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The business of film
The business of film

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1.2 When it all went wrong on Dr. No

Take a look through this video slideshow. It contains excerpts of documents from the Dr. No production.

You can access the video transcript below to read the full documents more easily than pausing or rewinding. (The main quotes from each excerpt are also provided as a separate downloadable file here: Dr. No correspondence [Tip: hold Ctrl and click a link to open it in a new tab. (Hide tip)] .) These documents relate to a sequence of events that took place while the film was in production.

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Video 4 When things go wrong
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In June 1961, Harry Saltzman and Cubby Broccoli formed a partnership to produce the James Bond films based on the Ian Fleming novels. Dr. No was the first of these. Later that year, Film Finances agreed to provide a completion guarantee. The first day of shooting was 16 January 1962.

Described image
Figure 2 Further correspondence from Dr. No

The first document is the call sheet for the famous scene where Ursula Andress, who plays Honey, makes her iconic entrance from the sea. By the end of March, the producer Saltzman admitted that production was going over budget, and within a week Robert Garrett of Film Finances informed Saltzman in a letter that they would be taking over the film. Shortly after that, Garrett wrote to Eon Productions complaining about the over-expenditure on sets. He was clearly very unhappy with the situation. But by November 1962, Film Finances were in a much happier place with the production.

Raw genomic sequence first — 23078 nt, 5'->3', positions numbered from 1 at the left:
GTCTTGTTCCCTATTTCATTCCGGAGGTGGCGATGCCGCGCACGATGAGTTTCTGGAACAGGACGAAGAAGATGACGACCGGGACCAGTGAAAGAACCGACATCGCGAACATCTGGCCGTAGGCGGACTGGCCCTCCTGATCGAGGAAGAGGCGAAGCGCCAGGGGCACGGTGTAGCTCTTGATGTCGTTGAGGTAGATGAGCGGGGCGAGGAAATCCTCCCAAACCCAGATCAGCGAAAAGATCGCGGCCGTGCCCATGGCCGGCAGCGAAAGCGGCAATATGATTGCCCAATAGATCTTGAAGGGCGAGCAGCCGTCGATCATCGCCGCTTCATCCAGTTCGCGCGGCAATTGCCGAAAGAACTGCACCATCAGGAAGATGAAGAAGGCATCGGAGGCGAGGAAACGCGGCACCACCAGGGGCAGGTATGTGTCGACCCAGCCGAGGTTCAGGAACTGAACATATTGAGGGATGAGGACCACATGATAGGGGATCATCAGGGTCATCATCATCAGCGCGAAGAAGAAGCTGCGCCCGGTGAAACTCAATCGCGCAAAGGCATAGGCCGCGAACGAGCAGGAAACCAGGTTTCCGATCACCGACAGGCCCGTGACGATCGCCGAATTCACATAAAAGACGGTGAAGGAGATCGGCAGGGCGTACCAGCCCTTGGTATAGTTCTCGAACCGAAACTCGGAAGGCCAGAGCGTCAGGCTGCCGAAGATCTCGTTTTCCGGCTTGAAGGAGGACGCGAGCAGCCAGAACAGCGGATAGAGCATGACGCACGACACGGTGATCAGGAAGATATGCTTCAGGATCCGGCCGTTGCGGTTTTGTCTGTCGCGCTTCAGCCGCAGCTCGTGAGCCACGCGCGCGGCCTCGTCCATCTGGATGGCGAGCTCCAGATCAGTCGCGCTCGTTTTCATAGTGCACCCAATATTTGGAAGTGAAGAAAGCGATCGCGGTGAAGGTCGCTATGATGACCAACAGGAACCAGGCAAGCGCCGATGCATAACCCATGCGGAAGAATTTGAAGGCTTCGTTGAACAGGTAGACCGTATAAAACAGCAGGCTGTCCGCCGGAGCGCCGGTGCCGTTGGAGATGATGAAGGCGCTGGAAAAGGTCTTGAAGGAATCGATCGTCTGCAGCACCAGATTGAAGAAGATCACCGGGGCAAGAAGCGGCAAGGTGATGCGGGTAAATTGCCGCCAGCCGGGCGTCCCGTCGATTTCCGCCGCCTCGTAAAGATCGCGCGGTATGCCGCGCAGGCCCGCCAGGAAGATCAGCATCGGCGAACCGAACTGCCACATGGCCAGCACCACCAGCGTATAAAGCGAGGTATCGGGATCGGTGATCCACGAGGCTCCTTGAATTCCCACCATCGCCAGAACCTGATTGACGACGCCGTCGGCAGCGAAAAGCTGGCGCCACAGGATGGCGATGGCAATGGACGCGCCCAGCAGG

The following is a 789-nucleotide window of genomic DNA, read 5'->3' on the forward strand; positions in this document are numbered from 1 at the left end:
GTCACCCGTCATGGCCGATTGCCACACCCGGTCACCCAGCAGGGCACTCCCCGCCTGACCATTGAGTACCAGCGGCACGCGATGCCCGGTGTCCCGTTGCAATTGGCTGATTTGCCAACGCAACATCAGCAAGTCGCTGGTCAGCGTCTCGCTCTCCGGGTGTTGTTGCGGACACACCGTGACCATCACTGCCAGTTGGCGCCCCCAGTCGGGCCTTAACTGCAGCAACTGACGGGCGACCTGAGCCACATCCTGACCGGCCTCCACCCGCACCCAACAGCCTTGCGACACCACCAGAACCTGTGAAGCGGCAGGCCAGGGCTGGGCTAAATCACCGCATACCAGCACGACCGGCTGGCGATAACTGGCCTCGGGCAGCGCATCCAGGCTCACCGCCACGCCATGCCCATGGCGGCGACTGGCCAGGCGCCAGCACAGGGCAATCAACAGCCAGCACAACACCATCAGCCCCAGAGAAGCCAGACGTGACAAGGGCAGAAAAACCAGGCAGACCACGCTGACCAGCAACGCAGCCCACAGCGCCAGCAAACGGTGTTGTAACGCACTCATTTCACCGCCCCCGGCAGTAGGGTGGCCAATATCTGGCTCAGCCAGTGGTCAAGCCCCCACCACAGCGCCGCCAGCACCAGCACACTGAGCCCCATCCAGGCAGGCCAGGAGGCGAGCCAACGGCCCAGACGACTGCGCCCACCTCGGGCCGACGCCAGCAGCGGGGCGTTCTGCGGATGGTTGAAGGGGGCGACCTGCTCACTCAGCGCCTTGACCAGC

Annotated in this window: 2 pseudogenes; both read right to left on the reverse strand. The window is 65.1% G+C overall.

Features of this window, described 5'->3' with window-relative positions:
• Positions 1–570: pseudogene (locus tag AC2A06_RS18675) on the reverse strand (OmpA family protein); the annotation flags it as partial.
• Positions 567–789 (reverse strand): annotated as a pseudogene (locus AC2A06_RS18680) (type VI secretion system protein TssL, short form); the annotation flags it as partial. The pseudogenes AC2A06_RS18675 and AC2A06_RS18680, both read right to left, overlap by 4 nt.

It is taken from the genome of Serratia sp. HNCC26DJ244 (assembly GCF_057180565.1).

In a letter to the insurance broker they were upbeat about the prospects of the film. The story ends on 21 January 1964, when Film Finances received repayment in full for the money they had to advance to the production to cover the overcost.

And so the first Bond movie was made – and of course, the James Bond franchise has continued ever since.